By Food Writer Niki Bezzant
With all the media attention on plant-based eating that’s out there right now, it can be easy to get excited by the newness, and miss what’s been in front of us all along. Food writers like me are as guilty as anyone else of jumping on to new food trends, and seeming to ignore the old favourites.
So it can be with carbohydrate foods. I’ll admit to a flirtation with quinoa, barley, freekeh and buckwheat in my recipe writing. I’ve noticed this a lot from other quarters, too.
But all it takes is for November to roll around again and we all remember the old food friend we love: potatoes.
The recent gathering for food communicators hosted by Potatoes New Zealand really brought home how much love there is for beautiful New Zealand-grown potatoes among foodies. While there are some proponents of low-carb diets who shun the spud, I believe it’s fair to say that most food writers feel the opposite. And that’s because they know that most Kiwis love spuds, too.
Recent data bears this out. While we know from consistent sales data that potatoes still top the pops when it comes to New Zealanders’ favourite vegetable in terms of what they buy, this is echoed in a recent survey looking at what we eat, too.
The Bayer Food Focus Survey was undertaken as a collaboration between Bayer, the NZ Nutrition Foundation and AUT. (Disclosure: I worked on this project, too).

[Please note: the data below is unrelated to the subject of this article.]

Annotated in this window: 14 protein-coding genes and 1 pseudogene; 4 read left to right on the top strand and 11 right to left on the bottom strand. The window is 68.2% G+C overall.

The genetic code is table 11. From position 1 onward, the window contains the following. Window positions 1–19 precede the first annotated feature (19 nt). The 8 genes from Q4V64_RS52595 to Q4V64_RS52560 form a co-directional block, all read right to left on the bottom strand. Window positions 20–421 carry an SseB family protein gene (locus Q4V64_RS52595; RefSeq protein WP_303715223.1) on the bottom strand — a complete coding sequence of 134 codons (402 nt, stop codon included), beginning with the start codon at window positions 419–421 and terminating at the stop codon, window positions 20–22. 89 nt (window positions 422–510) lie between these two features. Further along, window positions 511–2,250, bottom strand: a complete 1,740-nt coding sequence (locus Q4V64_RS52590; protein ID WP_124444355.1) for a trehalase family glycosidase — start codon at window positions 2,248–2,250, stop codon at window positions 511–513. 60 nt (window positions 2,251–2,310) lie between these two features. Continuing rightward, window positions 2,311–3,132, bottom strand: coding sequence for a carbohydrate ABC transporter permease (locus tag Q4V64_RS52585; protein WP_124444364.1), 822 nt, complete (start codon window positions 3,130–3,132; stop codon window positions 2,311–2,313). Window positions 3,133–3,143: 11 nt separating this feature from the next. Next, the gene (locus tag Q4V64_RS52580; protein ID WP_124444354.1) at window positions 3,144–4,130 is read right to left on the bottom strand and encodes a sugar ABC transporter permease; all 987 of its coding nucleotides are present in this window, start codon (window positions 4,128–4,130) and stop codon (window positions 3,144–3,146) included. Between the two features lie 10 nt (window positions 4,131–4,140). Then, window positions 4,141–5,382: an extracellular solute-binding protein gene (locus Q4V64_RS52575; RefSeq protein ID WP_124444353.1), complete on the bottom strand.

The survey was designed to be a snapshot of what and how Kiwis are eating: their food choices, habits and some of their attitudes towards food, cooking and health.
Some interesting results emerged. Twenty per cent of people said they were or had tried (in the last 12 months) following a vegetarian diet; for vegan in was 10 per cent. Flexitarians came in at 8 per cent. That’s a significant chunk of the population who are looking to base their meals on vegetables, not animals.
It may also cheer up growers of starchy veges to know that 20% and 11% respectively had tried a low-carb or ketogenic (super-low-carb) diet. Yes, that’s another 30 per cent, but on the plus side, that means 70% of people are not eschewing carbs.
Other good news: potatoes are the top food for satiety. The survey asked people which of five foods they would include in their main meal to be sure they would feel full after eating. Potato and root vegetables topped the pops at 60%, with other carbs scoring lower: rice (52%), pasta (35%) and bread (30%) were also on the list. Potato was a particular favourite among older people, and was the top ‘filler’ for European and Māori. Rice was the favourite for Pacific and Asian peoples.
Other vegetable revelations: 37% of people said they felt they should be eating more vegetables, and just 13% said they felt they should eat fewer carbs. 76% of people said they ate one or two servings of potatoes or other starchy vegetables every day.
Put together, this paints a picture of opportunity. People enjoy whole, fresh foods like vegetables and potatoes. People want to eat more of these whole, fresh foods, and know they should be eating more. And Kiwi food writers love the opportunity to share their love of vegetables, including potatoes. What’s been in front of us all along is still exciting.
*Niki Bezzant is a food and nutrition writer and speaker. Find her at www.nikibezzant.com.